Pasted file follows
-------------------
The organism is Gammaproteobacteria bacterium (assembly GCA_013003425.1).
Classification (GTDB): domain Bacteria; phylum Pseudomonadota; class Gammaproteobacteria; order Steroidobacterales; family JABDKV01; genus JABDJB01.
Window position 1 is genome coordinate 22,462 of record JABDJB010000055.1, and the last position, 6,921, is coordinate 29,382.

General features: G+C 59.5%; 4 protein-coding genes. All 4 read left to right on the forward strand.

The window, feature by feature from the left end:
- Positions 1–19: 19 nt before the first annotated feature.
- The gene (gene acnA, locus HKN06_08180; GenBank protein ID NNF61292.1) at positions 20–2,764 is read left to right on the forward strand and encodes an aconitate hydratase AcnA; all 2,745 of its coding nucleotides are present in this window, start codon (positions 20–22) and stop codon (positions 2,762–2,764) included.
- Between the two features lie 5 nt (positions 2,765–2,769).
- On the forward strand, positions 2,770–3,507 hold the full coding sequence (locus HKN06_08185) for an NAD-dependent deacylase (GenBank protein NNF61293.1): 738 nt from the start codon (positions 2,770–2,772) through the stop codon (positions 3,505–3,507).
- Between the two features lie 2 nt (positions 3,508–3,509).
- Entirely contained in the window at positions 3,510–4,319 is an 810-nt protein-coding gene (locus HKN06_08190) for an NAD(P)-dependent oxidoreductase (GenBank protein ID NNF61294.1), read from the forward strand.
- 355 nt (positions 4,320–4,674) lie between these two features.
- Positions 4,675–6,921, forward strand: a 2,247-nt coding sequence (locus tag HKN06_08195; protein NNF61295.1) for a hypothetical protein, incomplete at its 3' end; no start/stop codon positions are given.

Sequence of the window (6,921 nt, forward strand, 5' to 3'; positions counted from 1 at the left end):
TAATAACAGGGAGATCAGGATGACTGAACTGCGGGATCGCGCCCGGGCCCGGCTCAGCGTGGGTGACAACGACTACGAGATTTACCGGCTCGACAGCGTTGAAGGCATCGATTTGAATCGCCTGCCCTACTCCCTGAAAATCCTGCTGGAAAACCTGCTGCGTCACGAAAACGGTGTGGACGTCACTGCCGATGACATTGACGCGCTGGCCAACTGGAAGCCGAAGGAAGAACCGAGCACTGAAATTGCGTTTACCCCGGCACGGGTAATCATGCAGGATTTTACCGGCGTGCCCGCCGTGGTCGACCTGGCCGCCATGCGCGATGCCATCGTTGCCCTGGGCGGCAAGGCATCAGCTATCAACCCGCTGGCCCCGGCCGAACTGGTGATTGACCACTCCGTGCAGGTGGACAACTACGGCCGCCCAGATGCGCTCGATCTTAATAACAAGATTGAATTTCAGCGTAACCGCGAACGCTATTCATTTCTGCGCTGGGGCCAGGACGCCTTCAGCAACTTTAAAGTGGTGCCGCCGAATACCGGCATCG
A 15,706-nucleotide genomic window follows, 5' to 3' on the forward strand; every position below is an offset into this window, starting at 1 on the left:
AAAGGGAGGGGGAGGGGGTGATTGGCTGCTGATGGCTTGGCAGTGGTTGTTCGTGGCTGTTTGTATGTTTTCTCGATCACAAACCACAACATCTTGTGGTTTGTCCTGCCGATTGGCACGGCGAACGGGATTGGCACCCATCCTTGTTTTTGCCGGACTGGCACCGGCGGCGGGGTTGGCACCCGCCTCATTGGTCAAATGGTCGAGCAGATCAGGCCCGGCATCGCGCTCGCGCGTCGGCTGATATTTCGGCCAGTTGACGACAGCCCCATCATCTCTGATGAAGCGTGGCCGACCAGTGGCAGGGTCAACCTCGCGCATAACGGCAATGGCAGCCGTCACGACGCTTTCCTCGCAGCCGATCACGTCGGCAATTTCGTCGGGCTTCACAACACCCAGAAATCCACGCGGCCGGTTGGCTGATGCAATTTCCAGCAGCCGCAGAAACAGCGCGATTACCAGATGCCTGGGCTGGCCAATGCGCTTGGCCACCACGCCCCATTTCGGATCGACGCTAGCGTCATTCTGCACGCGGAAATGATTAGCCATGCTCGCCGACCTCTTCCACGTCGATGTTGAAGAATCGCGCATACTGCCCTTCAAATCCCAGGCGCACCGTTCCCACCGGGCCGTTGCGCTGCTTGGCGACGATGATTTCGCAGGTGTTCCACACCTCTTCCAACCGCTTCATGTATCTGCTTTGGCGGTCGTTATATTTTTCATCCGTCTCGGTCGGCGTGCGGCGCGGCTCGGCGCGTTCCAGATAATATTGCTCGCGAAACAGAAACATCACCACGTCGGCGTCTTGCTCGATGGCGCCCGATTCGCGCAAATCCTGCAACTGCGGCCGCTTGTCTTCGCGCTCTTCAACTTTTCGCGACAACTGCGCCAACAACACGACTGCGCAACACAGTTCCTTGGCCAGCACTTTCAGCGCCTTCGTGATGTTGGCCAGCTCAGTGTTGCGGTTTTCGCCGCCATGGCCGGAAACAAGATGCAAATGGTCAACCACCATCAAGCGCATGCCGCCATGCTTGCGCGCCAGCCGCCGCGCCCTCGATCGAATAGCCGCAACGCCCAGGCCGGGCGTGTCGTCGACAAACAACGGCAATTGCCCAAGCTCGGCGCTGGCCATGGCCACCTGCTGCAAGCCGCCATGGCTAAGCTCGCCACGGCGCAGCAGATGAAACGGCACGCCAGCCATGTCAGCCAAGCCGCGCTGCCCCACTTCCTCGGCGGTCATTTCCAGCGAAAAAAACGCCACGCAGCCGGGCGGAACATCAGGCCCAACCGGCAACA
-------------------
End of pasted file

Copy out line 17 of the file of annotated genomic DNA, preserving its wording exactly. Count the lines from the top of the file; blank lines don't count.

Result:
AAAGGGAGGGGGAGGGGGTGATTGGCTGCTGATGGCTTGGCAGTGGTTGTTCGTGGCTGTTTGTATGTTTTCTCGATCACAAACCACAACATCTTGTGGTTTGTCCTGCCGATTGGCACGGCGAACGGGATTGGCACCCATCCTTGTTTTTGCCGGACTGGCACCGGCGGCGGGGTTGGCACCCGCCTCATTGGTCAAATGGTCGAGCAGATCAGGCCCGGCATCGCGCTCGCGCGTCGGCTGATATTTCGGCCAGTTGACGACAGCCCCATCATCTCTGATGAAGCGTGGCCGACCAGTGGCAGGGTCAACCTCGCGCATAACGGCAATGGCAGCCGTCACGACGCTTTCCTCGCAGCCGATCACGTCGGCAATTTCGTCGGGCTTCACAACACCCAGAAATCCACGCGGCCGGTTGGCTGATGCAATTTCCAGCAGCCGCAGAAACAGCGCGATTACCAGATGCCTGGGCTGGCCAATGCGCTTGGCCACCACGCCCCATTTCGGATCGACGCTAGCGTCATTCTGCACGCGGAAATGATTAGCCATGCTCGCCGACCTCTTCCACGTCGATGTTGAAGAATCGCGCATACTGCCCTTCAAATCCCAGGCGCACCGTTCCCACCGGGCCGTTGCGCTGCTTGGCGACGATGATTTCGCAGGTGTTCCACACCTCTTCCAACCGCTTCATGTATCTGCTTTGGCGGTCGTTATATTTTTCATCCGTCTCGGTCGGCGTGCGGCGCGGCTCGGCGCGTTCCAGATAATATTGCTCGCGAAACAGAAACATCACCACGTCGGCGTCTTGCTCGATGGCGCCCGATTCGCGCAAATCCTGCAACTGCGGCCGCTTGTCTTCGCGCTCTTCAACTTTTCGCGACAACTGCGCCAACAACACGACTGCGCAACACAGTTCCTTGGCCAGCACTTTCAGCGCCTTCGTGATGTTGGCCAGCTCAGTGTTGCGGTTTTCGCCGCCATGGCCGGAAACAAGATGCAAATGGTCAACCACCATCAAGCGCATGCCGCCATGCTTGCGCGCCAGCCGCCGCGCCCTCGATCGAATAGCCGCAACGCCCAGGCCGGGCGTGTCGTCGACAAACAACGGCAATTGCCCAAGCTCGGCGCTGGCCATGGCCACCTGCTGCAAGCCGCCATGGCTAAGCTCGCCACGGCGCAGCAGATGAAACGGCACGCCAGCCATGTCAGCCAAGCCGCGCTGCCCCACTTCCTCGGCGGTCATTTCCAGCGAAAAAAACGCCACGCAGCCGGGCGGAACATCAGGCCCAACCGGCAACA